Scarcity refers to a basic economic problem: the gap between limited resources and theoretically unlimited desires. This situation requires people to make decisions about how to allocate resources efficiently, in order to satisfy basic needs and as many additional wants as possible. Any resource that has a non-zero cost to consume is scarce to some extent, but what matters in practice is relative scarcity.
In his 1932 Essay on the Nature and Significance of Economic Science, British economist Lionel Robbins defined the discipline in terms of scarcity:
Economics is the science that studies human behavior as a relationship between scarce ends and means that have alternative uses. 1
In a hypothetical world where every resource - water, hand soap, expert translations of Hittite inscriptions, enriched uranium, organic bok choy, bourbon - is abundant, economists would have nothing to study.
There would be no need to make decisions about how to allocate resources, and there would be no trade-offs to explore and evaluate. On the other hand, in the real world everything is worth something; in other words, every resource is scarce to some extent.
Money and time are extremely scarce resources. Most people have too little of one, the other, or both. An unemployed person may have a lot of time, but it is difficult for him to pay the rent - lack of money. On the other hand, an energetic leader may be financially able to retire on a whim, but still be forced to eat ten-minute meals and sleep four hours a night: they have a lot of money, but not enough time.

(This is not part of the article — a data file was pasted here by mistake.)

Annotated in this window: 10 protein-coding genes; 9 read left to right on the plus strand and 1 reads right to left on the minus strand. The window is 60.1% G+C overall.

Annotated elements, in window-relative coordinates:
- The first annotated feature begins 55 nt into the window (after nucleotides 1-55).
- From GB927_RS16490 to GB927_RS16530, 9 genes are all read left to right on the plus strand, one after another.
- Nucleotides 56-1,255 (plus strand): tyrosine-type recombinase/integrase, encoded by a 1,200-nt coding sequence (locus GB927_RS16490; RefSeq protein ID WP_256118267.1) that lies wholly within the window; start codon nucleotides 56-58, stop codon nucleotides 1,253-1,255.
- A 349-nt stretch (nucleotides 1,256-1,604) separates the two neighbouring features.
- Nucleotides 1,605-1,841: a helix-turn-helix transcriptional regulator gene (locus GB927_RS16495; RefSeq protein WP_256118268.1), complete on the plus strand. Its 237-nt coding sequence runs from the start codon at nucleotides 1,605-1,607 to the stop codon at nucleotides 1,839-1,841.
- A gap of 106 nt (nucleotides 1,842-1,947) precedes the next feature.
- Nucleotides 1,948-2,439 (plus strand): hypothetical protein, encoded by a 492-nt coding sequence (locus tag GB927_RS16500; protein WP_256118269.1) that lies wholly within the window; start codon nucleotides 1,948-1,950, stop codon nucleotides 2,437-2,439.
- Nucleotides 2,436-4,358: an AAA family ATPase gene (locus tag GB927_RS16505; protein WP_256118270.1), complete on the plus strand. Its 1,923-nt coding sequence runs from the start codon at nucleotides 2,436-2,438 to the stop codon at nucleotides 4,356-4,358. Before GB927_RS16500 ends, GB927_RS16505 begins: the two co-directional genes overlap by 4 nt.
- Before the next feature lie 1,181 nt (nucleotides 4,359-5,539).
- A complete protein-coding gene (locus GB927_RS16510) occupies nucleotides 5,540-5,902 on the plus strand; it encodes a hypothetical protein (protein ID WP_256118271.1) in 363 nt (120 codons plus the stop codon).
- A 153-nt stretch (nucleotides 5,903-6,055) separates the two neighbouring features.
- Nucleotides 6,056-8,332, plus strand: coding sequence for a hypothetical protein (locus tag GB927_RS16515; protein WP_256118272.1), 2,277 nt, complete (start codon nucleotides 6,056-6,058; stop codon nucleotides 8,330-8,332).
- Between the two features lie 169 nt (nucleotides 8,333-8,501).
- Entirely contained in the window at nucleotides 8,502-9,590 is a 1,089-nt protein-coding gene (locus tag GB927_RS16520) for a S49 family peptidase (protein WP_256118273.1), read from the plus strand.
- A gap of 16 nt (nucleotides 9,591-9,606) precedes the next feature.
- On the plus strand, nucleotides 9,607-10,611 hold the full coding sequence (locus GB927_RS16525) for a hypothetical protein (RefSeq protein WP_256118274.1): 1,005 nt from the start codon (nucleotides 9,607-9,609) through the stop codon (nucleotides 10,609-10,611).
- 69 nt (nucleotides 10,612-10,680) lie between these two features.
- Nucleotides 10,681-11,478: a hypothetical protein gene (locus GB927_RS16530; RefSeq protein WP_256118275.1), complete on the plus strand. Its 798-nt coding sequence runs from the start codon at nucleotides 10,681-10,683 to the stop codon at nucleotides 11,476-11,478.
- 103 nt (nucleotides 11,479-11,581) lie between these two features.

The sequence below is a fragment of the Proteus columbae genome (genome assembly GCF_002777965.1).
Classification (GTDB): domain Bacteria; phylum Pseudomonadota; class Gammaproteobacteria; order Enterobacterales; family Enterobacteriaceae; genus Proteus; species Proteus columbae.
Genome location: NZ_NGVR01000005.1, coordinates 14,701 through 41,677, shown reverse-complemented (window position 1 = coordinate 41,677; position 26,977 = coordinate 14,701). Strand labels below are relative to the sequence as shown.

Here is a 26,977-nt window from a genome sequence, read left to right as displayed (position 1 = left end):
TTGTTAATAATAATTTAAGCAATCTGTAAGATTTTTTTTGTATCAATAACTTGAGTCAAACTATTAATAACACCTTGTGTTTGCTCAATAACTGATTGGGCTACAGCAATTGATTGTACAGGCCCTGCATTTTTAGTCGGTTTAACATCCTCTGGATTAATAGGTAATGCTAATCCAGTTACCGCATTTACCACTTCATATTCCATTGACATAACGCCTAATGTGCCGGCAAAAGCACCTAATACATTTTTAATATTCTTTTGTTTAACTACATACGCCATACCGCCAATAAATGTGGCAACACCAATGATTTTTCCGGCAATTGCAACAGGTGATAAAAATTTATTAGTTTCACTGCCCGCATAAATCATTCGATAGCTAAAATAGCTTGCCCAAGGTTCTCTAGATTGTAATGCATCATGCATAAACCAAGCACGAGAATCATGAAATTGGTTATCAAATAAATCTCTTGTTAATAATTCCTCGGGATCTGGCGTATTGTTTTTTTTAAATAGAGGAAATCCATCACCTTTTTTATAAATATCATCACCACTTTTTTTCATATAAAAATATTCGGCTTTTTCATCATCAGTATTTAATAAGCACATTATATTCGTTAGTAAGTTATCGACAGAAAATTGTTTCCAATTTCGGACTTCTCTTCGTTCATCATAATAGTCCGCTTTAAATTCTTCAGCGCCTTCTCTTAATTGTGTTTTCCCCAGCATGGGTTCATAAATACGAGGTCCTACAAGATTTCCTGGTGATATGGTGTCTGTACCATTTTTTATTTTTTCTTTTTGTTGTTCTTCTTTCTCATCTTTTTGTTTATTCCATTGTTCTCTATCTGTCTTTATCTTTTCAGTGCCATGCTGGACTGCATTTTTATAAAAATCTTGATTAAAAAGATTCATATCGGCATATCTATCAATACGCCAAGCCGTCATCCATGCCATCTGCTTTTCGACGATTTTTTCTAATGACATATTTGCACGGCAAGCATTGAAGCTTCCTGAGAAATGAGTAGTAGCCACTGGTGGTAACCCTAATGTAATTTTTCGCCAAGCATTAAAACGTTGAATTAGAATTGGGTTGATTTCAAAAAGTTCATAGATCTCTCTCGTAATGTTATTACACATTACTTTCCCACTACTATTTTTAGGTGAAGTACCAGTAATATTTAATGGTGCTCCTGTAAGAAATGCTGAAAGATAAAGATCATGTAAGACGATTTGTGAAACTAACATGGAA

Natural resources can go beyond scarcity for two reasons. Anything that is available in near-infinite supply and can be consumed at zero cost or in exchange for other goods is not a scarcity. Alternatively, if consumers are indifferent to a resource and have no desire to consume it, or are unaware of it or its potential use at all, then it is not scarce, even if the total amount in existence is clearly limited. However, even resources are taken for granted as infinite abundance, and because they are free in dollar terms, they can become scarce in a sense.
The main causes of economic scarcity are demand-induced, supply-induced and structural. Demand induced refers to supply stagnating and demand increasing. Supply-induced is when the supply of a resource is less than demand, and structural is when part of the population does not have the same access to resources as another part of the population.
Relative scarcity is, of course, when a resource is in limited supply. This has nothing to do with a company not creating enough supplies, but with only a certain amount of a resource being available on the planet. However, relative scarcity also refers to the ratio of supply to demand. For example oil. Although oil is currently plentiful, there is a finite amount available that will eventually fail to meet demand. It's a relative scarcity. Absolute scarcity also refers to a resource being inherently finite, but not in terms of demand. The best example of this would be time. 24 hours a day, 7 days a week and 52 weeks a year. Time is an absolute scarcity
Scarcity is also a marketing technique that refers to a psychological technique that encourages a visitor to purchase. So, the developed advertising plays on the feeling of fear, supposedly a person will not get this or that product. Scarcity offers are phrases like “Quantity is limited!”, “Price is only valid until the end of the month”, etc.